International participants and UCLA Travel Study group playing games at Center for Theater of the Oppressed during TO training.

Secondly, TO is not neutral. When using TO, one always takes the side of the oppressed. Necessarily, TO is a methodology that can’t function in a vacuum. It’s utility comes from the fact that it addresses real-life oppressions as expressed by people who have actually experienced them. It isn’t meant to be adapted to any purpose besides healing and inspiring direct action in a given community. TO groups arise from the community and see it as an effective tool for social transformation. I had the honor of meeting and spect-acting with some of these groups in Rio de Janeiro in the summer of 2017.

The Center for Theater of the Oppressed in Rio partners with different organizations to train others in their methodology so that it may be “multiplied” across different communities and situations. They also assist local TO groups with their projects, and many of the Jokers (facilitators/difficultators of TO methodology) were themselves introduced to TO through these groups.

Some of these groups include Cor do Brasil , based in Rio de Janeiro, which focuses on tackling anti-Black racism in Brazil and worldwide. While in Brazil, I saw them perform a forum theater piece called “Suspect” which addresses the way Afro-Brazilians are racially profiled in various situations. Another group, Marémoto, is made up of youth from Maré, a favela in Rio. They explore themes of gender, race, young adulthood, and the stigma associated with living in a favela. Madalenas Rio is an all-women group focusing on feminism and women’s issues. I got to participate in their “Madalenas Laboratorio,” a workshop of TO games and exercises geared towards feminist topics. The group Coletivo Madalena-Anastácia addresses issues that specifically affect Black women in Brazil. Ma(g)dalenas has become an international organization with groups all over the world, including groups from Guatemala, Mosambique, and Berlin, Germany, where the most recent Festival of Ma(g)dalena International Network was held.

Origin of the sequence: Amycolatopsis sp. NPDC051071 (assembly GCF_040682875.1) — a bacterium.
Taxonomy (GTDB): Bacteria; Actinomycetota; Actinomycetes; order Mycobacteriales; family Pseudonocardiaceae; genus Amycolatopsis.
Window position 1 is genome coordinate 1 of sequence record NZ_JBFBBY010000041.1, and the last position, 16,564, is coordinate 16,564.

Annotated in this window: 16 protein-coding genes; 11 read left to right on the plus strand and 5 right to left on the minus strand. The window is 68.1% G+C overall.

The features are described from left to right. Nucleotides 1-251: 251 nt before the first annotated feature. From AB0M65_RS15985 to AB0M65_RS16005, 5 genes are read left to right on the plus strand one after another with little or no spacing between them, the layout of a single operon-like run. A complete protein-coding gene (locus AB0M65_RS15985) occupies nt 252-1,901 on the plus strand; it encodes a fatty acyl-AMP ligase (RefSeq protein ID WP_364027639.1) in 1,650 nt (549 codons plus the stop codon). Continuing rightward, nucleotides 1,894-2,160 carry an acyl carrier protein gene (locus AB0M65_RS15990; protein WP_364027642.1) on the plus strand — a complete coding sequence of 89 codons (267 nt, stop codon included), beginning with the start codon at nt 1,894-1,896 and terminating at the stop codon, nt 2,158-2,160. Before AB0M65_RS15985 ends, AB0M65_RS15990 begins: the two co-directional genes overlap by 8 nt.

Here in Southern California, Hector Aristizabal directs ImaginAction, a non-profit that uses Theater of the Oppressed alongside other theater methods “for community building and reconciliation, strategizing, and individual healing and liberation.” Aristizabal himself grew up in Medellin, Colombia during a time of violence and discord brought on by armed conflict and the Drug War. Aristizabal fled Colombia in 1989 after being tortured by the U.S. funded Colombian military under false allegations of being affiliated with communist guerrilla groups. Since then, he has worked with groups in Los Angeles, Northern Ireland, Palestine and Colombia, among other places, to use theater as a tool for reconciliation and liberation.

Hector Aristizabal performing “Nightwind,” which chronicles his experience being tortured by the Colombian military and his subsequent move to the U.S.